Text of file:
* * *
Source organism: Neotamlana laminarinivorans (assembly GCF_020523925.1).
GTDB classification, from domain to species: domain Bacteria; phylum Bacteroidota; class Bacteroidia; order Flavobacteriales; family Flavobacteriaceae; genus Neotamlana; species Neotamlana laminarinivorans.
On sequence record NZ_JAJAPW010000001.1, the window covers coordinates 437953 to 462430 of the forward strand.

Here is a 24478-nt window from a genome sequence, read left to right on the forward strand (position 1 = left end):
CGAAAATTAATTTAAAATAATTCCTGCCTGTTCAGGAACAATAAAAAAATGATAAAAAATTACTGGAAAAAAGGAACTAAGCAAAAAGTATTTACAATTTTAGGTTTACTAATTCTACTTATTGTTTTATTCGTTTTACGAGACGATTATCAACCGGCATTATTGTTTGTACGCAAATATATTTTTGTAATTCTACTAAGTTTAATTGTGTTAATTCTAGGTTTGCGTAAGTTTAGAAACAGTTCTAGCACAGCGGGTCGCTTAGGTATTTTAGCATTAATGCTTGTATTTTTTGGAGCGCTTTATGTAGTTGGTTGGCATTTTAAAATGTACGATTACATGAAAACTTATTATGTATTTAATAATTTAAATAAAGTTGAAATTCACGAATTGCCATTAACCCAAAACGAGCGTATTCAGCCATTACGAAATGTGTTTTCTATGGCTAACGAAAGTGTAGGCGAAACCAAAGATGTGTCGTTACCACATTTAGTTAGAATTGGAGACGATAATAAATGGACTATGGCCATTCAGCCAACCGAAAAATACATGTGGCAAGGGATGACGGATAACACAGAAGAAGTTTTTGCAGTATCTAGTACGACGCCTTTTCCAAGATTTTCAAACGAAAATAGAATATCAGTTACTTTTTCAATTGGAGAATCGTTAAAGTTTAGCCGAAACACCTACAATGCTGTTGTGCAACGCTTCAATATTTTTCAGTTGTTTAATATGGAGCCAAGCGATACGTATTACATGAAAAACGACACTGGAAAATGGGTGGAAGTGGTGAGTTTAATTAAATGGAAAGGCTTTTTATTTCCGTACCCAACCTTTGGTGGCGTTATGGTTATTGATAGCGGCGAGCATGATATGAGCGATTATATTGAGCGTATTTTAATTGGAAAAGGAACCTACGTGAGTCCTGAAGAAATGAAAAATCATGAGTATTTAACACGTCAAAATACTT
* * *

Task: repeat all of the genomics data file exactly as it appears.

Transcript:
Source organism: Neotamlana laminarinivorans (assembly GCF_020523925.1).
GTDB classification, from domain to species: domain Bacteria; phylum Bacteroidota; class Bacteroidia; order Flavobacteriales; family Flavobacteriaceae; genus Neotamlana; species Neotamlana laminarinivorans.
On sequence record NZ_JAJAPW010000001.1, the window covers coordinates 437953 to 462430 of the forward strand.

Here is a 24478-nt window from a genome sequence, read left to right on the forward strand (position 1 = left end):
CGAAAATTAATTTAAAATAATTCCTGCCTGTTCAGGAACAATAAAAAAATGATAAAAAATTACTGGAAAAAAGGAACTAAGCAAAAAGTATTTACAATTTTAGGTTTACTAATTCTACTTATTGTTTTATTCGTTTTACGAGACGATTATCAACCGGCATTATTGTTTGTACGCAAATATATTTTTGTAATTCTACTAAGTTTAATTGTGTTAATTCTAGGTTTGCGTAAGTTTAGAAACAGTTCTAGCACAGCGGGTCGCTTAGGTATTTTAGCATTAATGCTTGTATTTTTTGGAGCGCTTTATGTAGTTGGTTGGCATTTTAAAATGTACGATTACATGAAAACTTATTATGTATTTAATAATTTAAATAAAGTTGAAATTCACGAATTGCCATTAACCCAAAACGAGCGTATTCAGCCATTACGAAATGTGTTTTCTATGGCTAACGAAAGTGTAGGCGAAACCAAAGATGTGTCGTTACCACATTTAGTTAGAATTGGAGACGATAATAAATGGACTATGGCCATTCAGCCAACCGAAAAATACATGTGGCAAGGGATGACGGATAACACAGAAGAAGTTTTTGCAGTATCTAGTACGACGCCTTTTCCAAGATTTTCAAACGAAAATAGAATATCAGTTACTTTTTCAATTGGAGAATCGTTAAAGTTTAGCCGAAACACCTACAATGCTGTTGTGCAACGCTTCAATATTTTTCAGTTGTTTAATATGGAGCCAAGCGATACGTATTACATGAAAAACGACACTGGAAAATGGGTGGAAGTGGTGAGTTTAATTAAATGGAAAGGCTTTTTATTTCCGTACCCAACCTTTGGTGGCGTTATGGTTATTGATAGCGGCGAGCATGATATGAGCGATTATATTGAGCGTATTTTAATTGGAAAAGGAACCTACGTGAGTCCTGAAGAAATGAAAAATCATGAGTATTTAACACGTCAAAATACTT